Jakarta. August is a special month in Indonesia, with almost all houses, office buildings and shopping malls beautifully decorated in celebration of the country's Independence Day.
Festivities are hosted across the archipelago to celebrate our national day.
The Indonesian marketplace for local handicrafts, Marketplays.id will celebrate Independence Day in a very special way this month.
Over the Aug.26-28 weekend the marketplace, in collaboration with the Creative Economy Agency (Bekraf) will present the MakersMarket pop-up bazaar at the Grand Indonesia shopping mall in Central Jakarta.
"It's not just a pop-up market, but also a platform to support local entrepreneurs and educate the market about the quality of local products," Ivan John, founder and chief executive of Marketplays said during a press conference at the Hard Rock Cafe in Jakarta on Wednesday (03/08).
According to Bekraf data, Indonesia's creative industry generated Rp 642 trillion ($48.9 billion), or 7.05 percent of the gross domestic product, in 2015. By 2019 contribution of the sector to GDP is expected to swell to 12 percent.
"The government is seriously developing creative local products now," Ivan said. "We also want to inspire and encourage Indonesia's young generation to use local products and be proud of them."
The three-day bazaar is open to the public with no entrance fee. Around 100 tenants will feature, offering local handcrafted products and well as food and drink.
"We'll be showcasing dozens of handmade leather goods during the bazaar, such as coin pouches, wallets and namecard holders," Richwan Hartono, the creator behind brand Sekkha, said.
The 26-year-old is also going to conduct a special workshop during the bazaar.
"I will teach how to make [leather] car-keys holders from scratch," Richwan said.
Workshops teaching a variety of skills from calligraphy, leather crafts and textile dyeing will be available to visitors, ranging from Rp 300,000 ($23) to Rp 400,000 per session.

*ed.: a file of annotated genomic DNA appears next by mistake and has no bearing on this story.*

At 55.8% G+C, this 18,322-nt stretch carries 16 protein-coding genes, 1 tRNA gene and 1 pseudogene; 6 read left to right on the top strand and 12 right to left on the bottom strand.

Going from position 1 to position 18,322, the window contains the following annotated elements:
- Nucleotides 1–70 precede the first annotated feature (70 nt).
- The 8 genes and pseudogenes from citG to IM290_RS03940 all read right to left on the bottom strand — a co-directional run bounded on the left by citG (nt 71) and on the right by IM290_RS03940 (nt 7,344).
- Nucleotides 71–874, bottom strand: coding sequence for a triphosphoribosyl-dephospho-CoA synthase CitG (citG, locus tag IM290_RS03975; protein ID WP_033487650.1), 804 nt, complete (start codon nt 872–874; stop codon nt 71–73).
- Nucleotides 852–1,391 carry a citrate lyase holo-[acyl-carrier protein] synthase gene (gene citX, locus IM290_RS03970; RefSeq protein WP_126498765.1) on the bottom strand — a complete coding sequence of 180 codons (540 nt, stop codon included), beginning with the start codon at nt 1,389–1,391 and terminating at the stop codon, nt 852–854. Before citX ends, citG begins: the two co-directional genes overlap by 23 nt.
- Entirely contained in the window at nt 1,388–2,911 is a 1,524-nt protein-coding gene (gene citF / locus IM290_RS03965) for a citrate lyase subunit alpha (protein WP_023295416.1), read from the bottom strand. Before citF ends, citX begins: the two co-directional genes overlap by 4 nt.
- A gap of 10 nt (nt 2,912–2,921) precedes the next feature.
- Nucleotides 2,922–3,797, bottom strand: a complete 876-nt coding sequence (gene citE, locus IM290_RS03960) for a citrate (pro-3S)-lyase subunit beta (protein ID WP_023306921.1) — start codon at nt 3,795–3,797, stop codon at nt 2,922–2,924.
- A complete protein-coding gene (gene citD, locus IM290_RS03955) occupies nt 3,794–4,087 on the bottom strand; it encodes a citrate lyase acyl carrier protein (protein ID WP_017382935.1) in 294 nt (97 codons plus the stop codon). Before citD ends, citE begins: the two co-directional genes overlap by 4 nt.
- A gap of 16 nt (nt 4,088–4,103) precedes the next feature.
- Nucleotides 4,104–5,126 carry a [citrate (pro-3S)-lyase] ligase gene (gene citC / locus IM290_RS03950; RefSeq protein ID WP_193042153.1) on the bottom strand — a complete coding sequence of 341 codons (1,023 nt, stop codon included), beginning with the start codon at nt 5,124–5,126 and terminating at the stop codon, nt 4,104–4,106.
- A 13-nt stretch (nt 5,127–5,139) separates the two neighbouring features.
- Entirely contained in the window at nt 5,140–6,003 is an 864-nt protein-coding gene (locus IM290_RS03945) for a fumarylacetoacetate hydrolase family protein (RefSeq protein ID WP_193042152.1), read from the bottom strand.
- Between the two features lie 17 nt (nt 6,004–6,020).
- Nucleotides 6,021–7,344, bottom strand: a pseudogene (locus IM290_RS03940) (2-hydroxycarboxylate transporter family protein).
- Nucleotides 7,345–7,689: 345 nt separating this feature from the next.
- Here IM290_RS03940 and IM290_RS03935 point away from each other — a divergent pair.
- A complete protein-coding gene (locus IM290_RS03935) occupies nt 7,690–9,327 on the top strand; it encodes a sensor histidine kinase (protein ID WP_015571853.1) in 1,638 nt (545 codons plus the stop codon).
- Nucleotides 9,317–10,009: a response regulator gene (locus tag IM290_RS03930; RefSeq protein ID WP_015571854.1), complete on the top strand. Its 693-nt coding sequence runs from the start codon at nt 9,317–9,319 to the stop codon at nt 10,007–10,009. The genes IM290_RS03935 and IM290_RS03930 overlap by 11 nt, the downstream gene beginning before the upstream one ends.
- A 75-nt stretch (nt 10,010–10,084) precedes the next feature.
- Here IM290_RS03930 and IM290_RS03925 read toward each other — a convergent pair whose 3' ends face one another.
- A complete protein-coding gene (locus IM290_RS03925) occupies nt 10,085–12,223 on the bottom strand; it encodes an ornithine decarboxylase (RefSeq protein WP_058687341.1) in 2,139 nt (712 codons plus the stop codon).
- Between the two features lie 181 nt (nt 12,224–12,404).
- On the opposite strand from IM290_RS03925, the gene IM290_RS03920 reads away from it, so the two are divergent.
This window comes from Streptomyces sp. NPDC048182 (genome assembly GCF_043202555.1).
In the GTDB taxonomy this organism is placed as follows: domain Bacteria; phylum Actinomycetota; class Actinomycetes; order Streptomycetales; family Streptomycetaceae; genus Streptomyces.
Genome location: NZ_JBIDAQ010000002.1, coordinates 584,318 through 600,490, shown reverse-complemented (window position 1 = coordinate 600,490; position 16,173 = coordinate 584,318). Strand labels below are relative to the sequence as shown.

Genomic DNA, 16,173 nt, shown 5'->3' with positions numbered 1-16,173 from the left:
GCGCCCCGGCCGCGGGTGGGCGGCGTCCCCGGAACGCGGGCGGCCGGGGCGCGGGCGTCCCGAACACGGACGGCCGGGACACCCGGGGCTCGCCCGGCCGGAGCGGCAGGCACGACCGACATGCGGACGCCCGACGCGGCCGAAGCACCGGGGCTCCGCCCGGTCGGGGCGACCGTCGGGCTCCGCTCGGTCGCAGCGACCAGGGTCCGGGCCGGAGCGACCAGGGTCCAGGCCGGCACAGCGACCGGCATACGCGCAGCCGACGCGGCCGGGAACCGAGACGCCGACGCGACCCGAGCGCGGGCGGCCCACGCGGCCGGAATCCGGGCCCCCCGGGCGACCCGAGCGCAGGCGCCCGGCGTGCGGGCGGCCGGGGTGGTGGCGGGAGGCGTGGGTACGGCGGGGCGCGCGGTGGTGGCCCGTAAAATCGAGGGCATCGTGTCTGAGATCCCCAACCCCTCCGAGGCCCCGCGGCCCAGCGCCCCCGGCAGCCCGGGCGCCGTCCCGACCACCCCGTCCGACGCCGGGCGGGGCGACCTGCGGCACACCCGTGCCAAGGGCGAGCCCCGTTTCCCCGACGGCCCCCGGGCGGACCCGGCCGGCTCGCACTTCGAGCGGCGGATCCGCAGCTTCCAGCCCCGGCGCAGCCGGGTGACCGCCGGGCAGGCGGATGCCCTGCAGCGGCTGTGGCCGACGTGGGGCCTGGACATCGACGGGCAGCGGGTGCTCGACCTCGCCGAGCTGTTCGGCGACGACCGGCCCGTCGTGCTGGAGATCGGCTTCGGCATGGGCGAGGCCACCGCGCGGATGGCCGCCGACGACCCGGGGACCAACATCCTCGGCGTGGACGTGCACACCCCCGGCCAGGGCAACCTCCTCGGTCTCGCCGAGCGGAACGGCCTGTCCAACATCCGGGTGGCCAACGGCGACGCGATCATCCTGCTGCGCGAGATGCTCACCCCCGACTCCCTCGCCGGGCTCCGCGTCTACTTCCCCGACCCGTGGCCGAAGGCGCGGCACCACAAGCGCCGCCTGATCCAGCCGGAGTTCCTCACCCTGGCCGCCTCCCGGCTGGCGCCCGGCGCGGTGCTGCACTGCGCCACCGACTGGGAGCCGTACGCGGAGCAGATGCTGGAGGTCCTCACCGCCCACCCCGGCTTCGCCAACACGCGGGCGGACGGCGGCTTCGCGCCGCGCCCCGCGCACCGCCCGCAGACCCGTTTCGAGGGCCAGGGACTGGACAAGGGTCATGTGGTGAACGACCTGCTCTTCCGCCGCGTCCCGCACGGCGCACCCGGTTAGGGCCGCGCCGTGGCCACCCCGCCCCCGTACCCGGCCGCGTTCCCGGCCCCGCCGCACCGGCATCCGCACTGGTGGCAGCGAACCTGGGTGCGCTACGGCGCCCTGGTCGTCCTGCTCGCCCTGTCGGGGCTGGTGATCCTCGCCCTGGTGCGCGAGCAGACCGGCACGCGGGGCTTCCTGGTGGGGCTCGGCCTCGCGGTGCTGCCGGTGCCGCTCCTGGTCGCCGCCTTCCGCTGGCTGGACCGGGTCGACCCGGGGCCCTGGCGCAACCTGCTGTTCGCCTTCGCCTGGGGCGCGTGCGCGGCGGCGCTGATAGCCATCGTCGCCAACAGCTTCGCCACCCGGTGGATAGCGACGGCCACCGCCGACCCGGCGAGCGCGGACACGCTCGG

"These workshops are very positive," Richwan added. "They teach people how to create something that they like and also help them appreciate local handmade products more."
Another highlight of the bazaar is the beautiful apparel from Imaji Studio.
The label, founded by three friends in Jakarta in Aug. 2015, features culottes, shirt-dresses and outerwear made from handwoven cotton and natural dyes.
"All of our dyes are made of plants that are native to Indonesia," said Shari Susilo, co-founder of the brand. "And each is applied with different techniques, which result in one-of-a-kind pieces."
Hellorat Project will feature their ceramic mugs, plates and bowls during the event.
"Handmade products are special," said Rani Aryani, the co-founder of the brand. "They have a special connectivity to the makers, which then extend to the customers."
Rani, a postgraduate student at the Bandung Institute of Technology, hand makes the products at a friend's studio in Pondok Labu, South Jakarta.
"I'm very excited to be in the bazaar," she said. "It's not only about selling my products, but more importantly it's an opportunity to meet my customers at the bazaar and get to know them."
Around 400,000 people are expected to attend the event.
"At the bazaar, visitors can see for themselves that the quality of local products are indeed on par with international brands and they have very reasonable prices, too," Ivan John said.